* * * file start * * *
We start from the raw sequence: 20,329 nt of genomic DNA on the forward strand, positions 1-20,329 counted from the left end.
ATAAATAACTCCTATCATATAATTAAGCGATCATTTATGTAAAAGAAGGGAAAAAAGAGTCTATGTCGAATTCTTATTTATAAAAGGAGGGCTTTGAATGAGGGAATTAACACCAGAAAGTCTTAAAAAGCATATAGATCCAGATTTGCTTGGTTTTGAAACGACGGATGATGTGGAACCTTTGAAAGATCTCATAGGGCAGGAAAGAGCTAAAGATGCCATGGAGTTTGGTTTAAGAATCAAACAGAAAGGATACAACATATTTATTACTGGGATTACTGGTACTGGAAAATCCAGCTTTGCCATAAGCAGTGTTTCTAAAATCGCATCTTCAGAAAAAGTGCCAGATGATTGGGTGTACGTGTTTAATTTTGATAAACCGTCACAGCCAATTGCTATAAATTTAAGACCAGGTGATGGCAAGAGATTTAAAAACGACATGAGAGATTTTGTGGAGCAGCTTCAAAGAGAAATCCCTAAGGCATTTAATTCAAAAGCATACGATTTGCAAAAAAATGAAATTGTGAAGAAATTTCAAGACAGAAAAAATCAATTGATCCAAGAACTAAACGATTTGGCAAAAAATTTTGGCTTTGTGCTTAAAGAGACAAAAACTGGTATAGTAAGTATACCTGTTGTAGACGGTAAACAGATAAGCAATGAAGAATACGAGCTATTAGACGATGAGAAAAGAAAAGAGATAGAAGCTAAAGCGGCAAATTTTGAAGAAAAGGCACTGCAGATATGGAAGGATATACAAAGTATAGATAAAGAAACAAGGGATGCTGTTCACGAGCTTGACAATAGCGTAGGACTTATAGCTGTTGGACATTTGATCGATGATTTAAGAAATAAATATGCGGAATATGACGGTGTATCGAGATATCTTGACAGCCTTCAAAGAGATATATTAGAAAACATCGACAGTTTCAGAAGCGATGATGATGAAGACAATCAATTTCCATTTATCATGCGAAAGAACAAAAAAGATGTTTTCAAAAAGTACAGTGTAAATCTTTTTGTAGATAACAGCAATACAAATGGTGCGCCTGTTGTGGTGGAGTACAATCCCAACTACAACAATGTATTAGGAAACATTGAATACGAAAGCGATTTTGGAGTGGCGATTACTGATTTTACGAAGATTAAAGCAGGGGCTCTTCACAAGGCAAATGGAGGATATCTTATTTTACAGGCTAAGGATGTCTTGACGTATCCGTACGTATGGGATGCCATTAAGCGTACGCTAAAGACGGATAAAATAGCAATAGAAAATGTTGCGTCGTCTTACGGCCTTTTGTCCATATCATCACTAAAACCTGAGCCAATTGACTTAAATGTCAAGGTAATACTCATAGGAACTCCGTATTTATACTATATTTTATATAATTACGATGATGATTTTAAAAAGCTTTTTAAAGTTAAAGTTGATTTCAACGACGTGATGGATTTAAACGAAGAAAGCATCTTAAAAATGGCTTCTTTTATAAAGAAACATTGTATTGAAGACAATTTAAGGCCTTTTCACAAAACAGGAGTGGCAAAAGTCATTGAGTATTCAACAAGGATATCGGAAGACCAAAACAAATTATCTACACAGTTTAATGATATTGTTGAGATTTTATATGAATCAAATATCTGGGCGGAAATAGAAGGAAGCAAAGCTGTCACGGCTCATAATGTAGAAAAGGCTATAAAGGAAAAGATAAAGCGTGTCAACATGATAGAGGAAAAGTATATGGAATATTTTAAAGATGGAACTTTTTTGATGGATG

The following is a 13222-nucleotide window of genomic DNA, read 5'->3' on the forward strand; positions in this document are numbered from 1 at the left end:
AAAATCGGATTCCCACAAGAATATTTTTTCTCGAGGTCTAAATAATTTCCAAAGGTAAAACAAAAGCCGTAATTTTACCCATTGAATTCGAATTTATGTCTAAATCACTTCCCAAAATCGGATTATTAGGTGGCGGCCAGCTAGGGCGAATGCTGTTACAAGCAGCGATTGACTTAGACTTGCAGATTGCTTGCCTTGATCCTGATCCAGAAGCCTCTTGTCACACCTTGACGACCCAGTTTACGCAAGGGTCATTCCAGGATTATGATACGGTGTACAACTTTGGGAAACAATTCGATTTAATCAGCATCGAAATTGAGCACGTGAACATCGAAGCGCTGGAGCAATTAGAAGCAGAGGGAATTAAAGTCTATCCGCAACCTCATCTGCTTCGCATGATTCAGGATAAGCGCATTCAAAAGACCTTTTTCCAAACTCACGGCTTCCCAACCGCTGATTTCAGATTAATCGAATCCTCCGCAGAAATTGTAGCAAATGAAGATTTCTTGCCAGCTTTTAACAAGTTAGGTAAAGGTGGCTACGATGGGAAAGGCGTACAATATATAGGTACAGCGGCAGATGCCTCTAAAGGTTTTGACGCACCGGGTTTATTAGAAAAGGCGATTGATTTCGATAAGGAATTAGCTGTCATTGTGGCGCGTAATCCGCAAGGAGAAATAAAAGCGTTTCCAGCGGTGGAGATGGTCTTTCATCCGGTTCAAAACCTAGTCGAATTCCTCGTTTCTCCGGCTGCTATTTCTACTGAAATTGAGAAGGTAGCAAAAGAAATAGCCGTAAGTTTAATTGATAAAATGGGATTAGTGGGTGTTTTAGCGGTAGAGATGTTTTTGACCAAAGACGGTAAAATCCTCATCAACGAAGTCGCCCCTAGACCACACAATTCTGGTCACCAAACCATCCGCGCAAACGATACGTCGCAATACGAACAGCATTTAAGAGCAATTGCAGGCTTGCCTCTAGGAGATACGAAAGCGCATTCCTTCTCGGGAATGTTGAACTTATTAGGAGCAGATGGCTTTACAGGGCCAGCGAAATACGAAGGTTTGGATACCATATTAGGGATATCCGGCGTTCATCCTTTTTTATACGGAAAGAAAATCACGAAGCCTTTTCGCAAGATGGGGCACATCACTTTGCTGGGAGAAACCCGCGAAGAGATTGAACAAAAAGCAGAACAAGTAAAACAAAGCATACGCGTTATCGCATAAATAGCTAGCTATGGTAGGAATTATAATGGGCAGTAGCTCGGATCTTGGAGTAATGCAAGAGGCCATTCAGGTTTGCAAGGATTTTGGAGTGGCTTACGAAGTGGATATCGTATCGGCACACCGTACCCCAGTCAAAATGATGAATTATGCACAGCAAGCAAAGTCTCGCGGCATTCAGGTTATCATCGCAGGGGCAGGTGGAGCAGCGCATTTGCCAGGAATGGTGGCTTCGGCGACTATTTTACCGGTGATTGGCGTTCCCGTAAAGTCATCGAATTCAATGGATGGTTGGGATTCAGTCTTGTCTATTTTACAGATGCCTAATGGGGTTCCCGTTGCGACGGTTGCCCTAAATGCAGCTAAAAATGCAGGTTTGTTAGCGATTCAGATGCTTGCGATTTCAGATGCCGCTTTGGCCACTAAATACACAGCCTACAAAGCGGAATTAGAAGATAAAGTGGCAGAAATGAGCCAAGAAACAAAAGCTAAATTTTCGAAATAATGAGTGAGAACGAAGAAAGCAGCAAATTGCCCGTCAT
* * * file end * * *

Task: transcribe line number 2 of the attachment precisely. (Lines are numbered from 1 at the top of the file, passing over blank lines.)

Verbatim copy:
ATAAATAACTCCTATCATATAATTAAGCGATCATTTATGTAAAAGAAGGGAAAAAAGAGTCTATGTCGAATTCTTATTTATAAAAGGAGGGCTTTGAATGAGGGAATTAACACCAGAAAGTCTTAAAAAGCATATAGATCCAGATTTGCTTGGTTTTGAAACGACGGATGATGTGGAACCTTTGAAAGATCTCATAGGGCAGGAAAGAGCTAAAGATGCCATGGAGTTTGGTTTAAGAATCAAACAGAAAGGATACAACATATTTATTACTGGGATTACTGGTACTGGAAAATCCAGCTTTGCCATAAGCAGTGTTTCTAAAATCGCATCTTCAGAAAAAGTGCCAGATGATTGGGTGTACGTGTTTAATTTTGATAAACCGTCACAGCCAATTGCTATAAATTTAAGACCAGGTGATGGCAAGAGATTTAAAAACGACATGAGAGATTTTGTGGAGCAGCTTCAAAGAGAAATCCCTAAGGCATTTAATTCAAAAGCATACGATTTGCAAAAAAATGAAATTGTGAAGAAATTTCAAGACAGAAAAAATCAATTGATCCAAGAACTAAACGATTTGGCAAAAAATTTTGGCTTTGTGCTTAAAGAGACAAAAACTGGTATAGTAAGTATACCTGTTGTAGACGGTAAACAGATAAGCAATGAAGAATACGAGCTATTAGACGATGAGAAAAGAAAAGAGATAGAAGCTAAAGCGGCAAATTTTGAAGAAAAGGCACTGCAGATATGGAAGGATATACAAAGTATAGATAAAGAAACAAGGGATGCTGTTCACGAGCTTGACAATAGCGTAGGACTTATAGCTGTTGGACATTTGATCGATGATTTAAGAAATAAATATGCGGAATATGACGGTGTATCGAGATATCTTGACAGCCTTCAAAGAGATATATTAGAAAACATCGACAGTTTCAGAAGCGATGATGATGAAGACAATCAATTTCCATTTATCATGCGAAAGAACAAAAAAGATGTTTTCAAAAAGTACAGTGTAAATCTTTTTGTAGATAACAGCAATACAAATGGTGCGCCTGTTGTGGTGGAGTACAATCCCAACTACAACAATGTATTAGGAAACATTGAATACGAAAGCGATTTTGGAGTGGCGATTACTGATTTTACGAAGATTAAAGCAGGGGCTCTTCACAAGGCAAATGGAGGATATCTTATTTTACAGGCTAAGGATGTCTTGACGTATCCGTACGTATGGGATGCCATTAAGCGTACGCTAAAGACGGATAAAATAGCAATAGAAAATGTTGCGTCGTCTTACGGCCTTTTGTCCATATCATCACTAAAACCTGAGCCAATTGACTTAAATGTCAAGGTAATACTCATAGGAACTCCGTATTTATACTATATTTTATATAATTACGATGATGATTTTAAAAAGCTTTTTAAAGTTAAAGTTGATTTCAACGACGTGATGGATTTAAACGAAGAAAGCATCTTAAAAATGGCTTCTTTTATAAAGAAACATTGTATTGAAGACAATTTAAGGCCTTTTCACAAAACAGGAGTGGCAAAAGTCATTGAGTATTCAACAAGGATATCGGAAGACCAAAACAAATTATCTACACAGTTTAATGATATTGTTGAGATTTTATATGAATCAAATATCTGGGCGGAAATAGAAGGAAGCAAAGCTGTCACGGCTCATAATGTAGAAAAGGCTATAAAGGAAAAGATAAAGCGTGTCAACATGATAGAGGAAAAGTATATGGAATATTTTAAAGATGGAACTTTTTTGATGGATG